We all know that animals can smell fear and desperation. So can prospects and referral partners. If you want to slam the door on your business, behave with fear or desperation as your primary motivator.
What do I mean by this? Many small business owners and salespeople have their own needs in the forefront of their minds. This focus makes them frame their message from a position of fear. When the owner or salesperson is worried about meeting their financial obligations or is in fear of being fired, they lead with that emotion.
This is really dangerous for a couple of reasons.
First of all, it isn’t the client’s problem whether you can meet payroll or pay your mortgage. They aren’t your partner. To share your situation with them will only make them nervous that you won’t be able to perform. You aren’t going to persuade them to do business with you. Quite the opposite; they will run from you. They can’t afford to get into a relationship with a business they fear will vanish soon.
Secondly, prospects buy from people they have confidence in. When you are fearful or desperate, they can smell it – even if you don’t share your problems with them. When they don’t feel confident with what you are telling them, you won’t get the business.
In the same vein, referral partners will not feel comfortable referring you. You will lose your relationships that could be serving your business. Deb Ng shares a great article on Bizsugar about the impact of desperation on social networks, “6 Ways People Show Desperation on the Social Networks.”
Are you starting to see what happens when you are fearful or desperate? You get the opposite result than the one you need so desperately. You realize what you fear most – failure. No matter where you network, prospect or market, showing fear and desperation is a biz killer.
So, what to do? First of all, move your focus from yourself to your prospect. Concentrate your message on what they need, the value you bring, and how you can help them solve their problem. When we operate from a position of giving, the money comes. You can solve your own problem by helping others solve theirs. When you focus on others you will relax and feel confident. After all, you are confident of the value you bring to your clients, aren’t you? Exactly! And when you act with confidence, others feel it and want to do business with you.
Use your fear to propel you to action–action that is in the best interest of your prospect or client. This action will help you let go of your fear. Remember that when you are fearful you are living in the future. When you take action you are living in the present. The more action you take, the more in the present you are, the more successful you will be.
I think it applies to a job interview as well.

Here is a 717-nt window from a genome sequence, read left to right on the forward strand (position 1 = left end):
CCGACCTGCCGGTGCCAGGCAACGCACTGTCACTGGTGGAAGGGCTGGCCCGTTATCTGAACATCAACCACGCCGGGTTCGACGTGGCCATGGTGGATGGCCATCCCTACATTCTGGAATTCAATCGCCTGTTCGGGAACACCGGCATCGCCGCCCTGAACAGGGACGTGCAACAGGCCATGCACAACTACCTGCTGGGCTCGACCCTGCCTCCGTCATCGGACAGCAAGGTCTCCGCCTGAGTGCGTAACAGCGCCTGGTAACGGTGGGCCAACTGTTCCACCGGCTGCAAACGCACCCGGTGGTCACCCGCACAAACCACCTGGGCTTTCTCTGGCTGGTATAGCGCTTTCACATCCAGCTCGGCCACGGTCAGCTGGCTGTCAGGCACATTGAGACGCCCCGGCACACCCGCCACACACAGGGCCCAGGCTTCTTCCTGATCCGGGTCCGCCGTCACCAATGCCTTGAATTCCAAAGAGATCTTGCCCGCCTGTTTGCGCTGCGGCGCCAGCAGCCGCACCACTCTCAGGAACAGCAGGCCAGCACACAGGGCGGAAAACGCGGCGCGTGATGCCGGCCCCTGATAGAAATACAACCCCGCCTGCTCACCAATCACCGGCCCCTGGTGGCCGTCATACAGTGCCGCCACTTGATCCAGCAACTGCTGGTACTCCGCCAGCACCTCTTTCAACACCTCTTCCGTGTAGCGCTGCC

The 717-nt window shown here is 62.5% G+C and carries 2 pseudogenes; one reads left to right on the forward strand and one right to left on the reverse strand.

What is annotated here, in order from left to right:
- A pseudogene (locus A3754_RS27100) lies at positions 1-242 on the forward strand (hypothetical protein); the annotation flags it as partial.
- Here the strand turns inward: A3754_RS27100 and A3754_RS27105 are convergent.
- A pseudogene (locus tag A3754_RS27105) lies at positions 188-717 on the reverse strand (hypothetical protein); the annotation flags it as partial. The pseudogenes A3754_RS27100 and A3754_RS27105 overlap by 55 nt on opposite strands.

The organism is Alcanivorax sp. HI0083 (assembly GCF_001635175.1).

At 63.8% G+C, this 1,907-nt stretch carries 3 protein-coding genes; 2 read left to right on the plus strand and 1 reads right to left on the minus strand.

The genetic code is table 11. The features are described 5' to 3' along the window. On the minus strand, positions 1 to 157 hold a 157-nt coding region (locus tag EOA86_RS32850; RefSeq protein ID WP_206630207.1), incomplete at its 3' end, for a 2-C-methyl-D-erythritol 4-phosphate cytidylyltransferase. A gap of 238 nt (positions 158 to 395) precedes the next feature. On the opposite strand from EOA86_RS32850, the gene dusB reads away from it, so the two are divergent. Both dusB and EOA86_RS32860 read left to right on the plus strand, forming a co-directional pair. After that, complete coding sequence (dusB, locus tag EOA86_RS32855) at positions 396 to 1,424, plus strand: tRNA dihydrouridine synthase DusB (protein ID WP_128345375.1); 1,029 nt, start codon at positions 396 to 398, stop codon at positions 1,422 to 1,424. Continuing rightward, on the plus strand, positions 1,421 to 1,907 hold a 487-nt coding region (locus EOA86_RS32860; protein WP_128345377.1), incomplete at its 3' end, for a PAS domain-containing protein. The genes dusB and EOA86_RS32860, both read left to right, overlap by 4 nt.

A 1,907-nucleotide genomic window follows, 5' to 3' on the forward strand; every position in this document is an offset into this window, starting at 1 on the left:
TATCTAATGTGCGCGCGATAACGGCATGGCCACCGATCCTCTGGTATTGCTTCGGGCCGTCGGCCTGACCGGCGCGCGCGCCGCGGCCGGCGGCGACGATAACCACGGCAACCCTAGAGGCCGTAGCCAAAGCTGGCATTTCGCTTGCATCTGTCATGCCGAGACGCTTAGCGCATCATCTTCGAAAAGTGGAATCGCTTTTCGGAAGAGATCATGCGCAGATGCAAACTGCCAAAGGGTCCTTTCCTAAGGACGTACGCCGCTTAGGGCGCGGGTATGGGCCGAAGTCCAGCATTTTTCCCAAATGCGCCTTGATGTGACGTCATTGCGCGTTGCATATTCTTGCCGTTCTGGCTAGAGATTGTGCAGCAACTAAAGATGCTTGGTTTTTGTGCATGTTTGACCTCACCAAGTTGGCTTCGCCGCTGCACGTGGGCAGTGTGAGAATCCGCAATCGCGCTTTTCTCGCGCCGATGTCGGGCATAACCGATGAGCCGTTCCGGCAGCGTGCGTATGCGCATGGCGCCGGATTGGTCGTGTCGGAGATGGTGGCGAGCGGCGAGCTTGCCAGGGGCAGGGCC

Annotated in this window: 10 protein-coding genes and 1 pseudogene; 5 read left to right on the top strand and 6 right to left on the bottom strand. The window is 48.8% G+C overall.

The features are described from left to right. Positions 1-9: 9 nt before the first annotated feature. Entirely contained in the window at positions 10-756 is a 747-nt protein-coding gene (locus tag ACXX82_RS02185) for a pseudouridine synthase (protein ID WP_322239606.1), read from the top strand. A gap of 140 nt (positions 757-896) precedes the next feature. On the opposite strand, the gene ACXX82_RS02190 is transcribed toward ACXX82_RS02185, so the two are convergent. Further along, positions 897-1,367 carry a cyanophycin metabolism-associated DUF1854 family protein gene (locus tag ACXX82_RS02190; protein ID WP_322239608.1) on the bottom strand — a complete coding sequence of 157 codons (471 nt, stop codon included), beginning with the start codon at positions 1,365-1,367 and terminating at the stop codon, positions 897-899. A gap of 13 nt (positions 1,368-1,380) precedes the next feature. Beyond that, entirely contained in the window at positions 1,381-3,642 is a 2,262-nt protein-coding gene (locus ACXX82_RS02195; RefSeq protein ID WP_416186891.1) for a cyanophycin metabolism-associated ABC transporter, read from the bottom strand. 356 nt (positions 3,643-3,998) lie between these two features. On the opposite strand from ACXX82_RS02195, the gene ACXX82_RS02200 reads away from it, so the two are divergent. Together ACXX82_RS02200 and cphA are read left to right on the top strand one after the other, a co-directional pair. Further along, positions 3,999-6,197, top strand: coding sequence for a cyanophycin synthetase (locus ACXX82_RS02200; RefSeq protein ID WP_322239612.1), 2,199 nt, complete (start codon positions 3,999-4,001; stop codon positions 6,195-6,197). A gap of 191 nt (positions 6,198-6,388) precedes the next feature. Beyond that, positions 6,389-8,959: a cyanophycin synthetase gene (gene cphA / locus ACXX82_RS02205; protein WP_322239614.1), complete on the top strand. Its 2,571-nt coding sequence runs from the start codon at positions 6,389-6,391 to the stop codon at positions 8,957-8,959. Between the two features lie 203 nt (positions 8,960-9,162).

Great analogy. Fear can be a prime factor in holding a person back. I agree that a person has to overcome–and even use–their fear to be successful.
Great points, Diane!
You are 100% on the money with this post, for sure.
It’s amazing, but I’ve found that when I am mellow, and act as if it doesn’t matter whether or not I get the deal/the sale, whatever, things still turn out ok.
Either the client/customer buys, or they don’t. I’m always ok with either result.
It’s when we push really hard that they don’t.
The Franchise King®
This is probably the greatest secret and maybe even the most misunderstood aspect of business. As far as the American Dream goes in teaching that hard work will get you wherever you want to go, it is probably more truthful to phrase it that believing in yourself to a fault will get you there. On this note it does not seem so coincidental that Mad Men has been such a successful show since the primary narrative depicts a character who has re-created himself with all of the confidence in the world. Machiavelli had his insights.
I completely agree with you, fear should always be a positive driving force rather than a negative one. When you’re out to sell, you need to believe in yourself, only then would others believe in you, yet its true that a lot of times people fail to understand that and portray otherwise. Great post, thanks for sharing!
Goooood article! I am in sales and so relate to this! It’s like going to Vegas with “scared” money – you’ll surely lose. Going with a “set” amount and a “mindset” that you have this to lose – you could most likely come out ahead or at least not panicked or worse off. Many should appreciate this post – thank you!
With kindness, Elena
I actually saw two emails from a salesman begging his referral network for referrals OR business. The desperation was palpable. While I feel sorry for him it was a stark example of how not to behave. It doesn’t instill confidence in the prospect or partner. Yes, having a confident mindset, understanding that when you offer value the money will come, will get you ahead. Fear, well, it’s a repellent.
Thanks for the great input – love the vegas analogy!